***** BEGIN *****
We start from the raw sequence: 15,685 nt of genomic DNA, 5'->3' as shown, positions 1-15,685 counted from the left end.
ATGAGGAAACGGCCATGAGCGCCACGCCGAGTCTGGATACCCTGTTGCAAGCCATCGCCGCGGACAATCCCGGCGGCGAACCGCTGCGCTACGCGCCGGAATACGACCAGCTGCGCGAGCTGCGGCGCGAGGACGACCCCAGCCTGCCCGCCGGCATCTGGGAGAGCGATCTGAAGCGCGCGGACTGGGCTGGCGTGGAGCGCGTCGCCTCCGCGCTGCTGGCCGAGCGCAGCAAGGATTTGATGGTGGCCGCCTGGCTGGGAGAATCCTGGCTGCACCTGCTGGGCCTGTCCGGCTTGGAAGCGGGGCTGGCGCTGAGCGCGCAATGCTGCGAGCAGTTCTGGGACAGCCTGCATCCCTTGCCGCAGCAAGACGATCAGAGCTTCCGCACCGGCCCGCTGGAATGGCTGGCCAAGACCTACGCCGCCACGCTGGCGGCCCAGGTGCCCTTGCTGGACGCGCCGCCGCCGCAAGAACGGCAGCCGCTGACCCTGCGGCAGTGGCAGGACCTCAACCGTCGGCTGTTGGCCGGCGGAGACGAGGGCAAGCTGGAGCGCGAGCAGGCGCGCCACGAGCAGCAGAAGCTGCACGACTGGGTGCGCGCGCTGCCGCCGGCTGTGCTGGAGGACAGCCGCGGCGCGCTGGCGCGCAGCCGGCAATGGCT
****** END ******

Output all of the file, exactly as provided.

We start from the raw sequence: 15,685 nt of genomic DNA, 5'->3' as shown, positions 1-15,685 counted from the left end.
ATGAGGAAACGGCCATGAGCGCCACGCCGAGTCTGGATACCCTGTTGCAAGCCATCGCCGCGGACAATCCCGGCGGCGAACCGCTGCGCTACGCGCCGGAATACGACCAGCTGCGCGAGCTGCGGCGCGAGGACGACCCCAGCCTGCCCGCCGGCATCTGGGAGAGCGATCTGAAGCGCGCGGACTGGGCTGGCGTGGAGCGCGTCGCCTCCGCGCTGCTGGCCGAGCGCAGCAAGGATTTGATGGTGGCCGCCTGGCTGGGAGAATCCTGGCTGCACCTGCTGGGCCTGTCCGGCTTGGAAGCGGGGCTGGCGCTGAGCGCGCAATGCTGCGAGCAGTTCTGGGACAGCCTGCATCCCTTGCCGCAGCAAGACGATCAGAGCTTCCGCACCGGCCCGCTGGAATGGCTGGCCAAGACCTACGCCGCCACGCTGGCGGCCCAGGTGCCCTTGCTGGACGCGCCGCCGCCGCAAGAACGGCAGCCGCTGACCCTGCGGCAGTGGCAGGACCTCAACCGTCGGCTGTTGGCCGGCGGAGACGAGGGCAAGCTGGAGCGCGAGCAGGCGCGCCACGAGCAGCAGAAGCTGCACGACTGGGTGCGCGCGCTGCCGCCGGCTGTGCTGGAGGACAGCCGCGGCGCGCTGGCGCGCAGCCGGCAATGGCT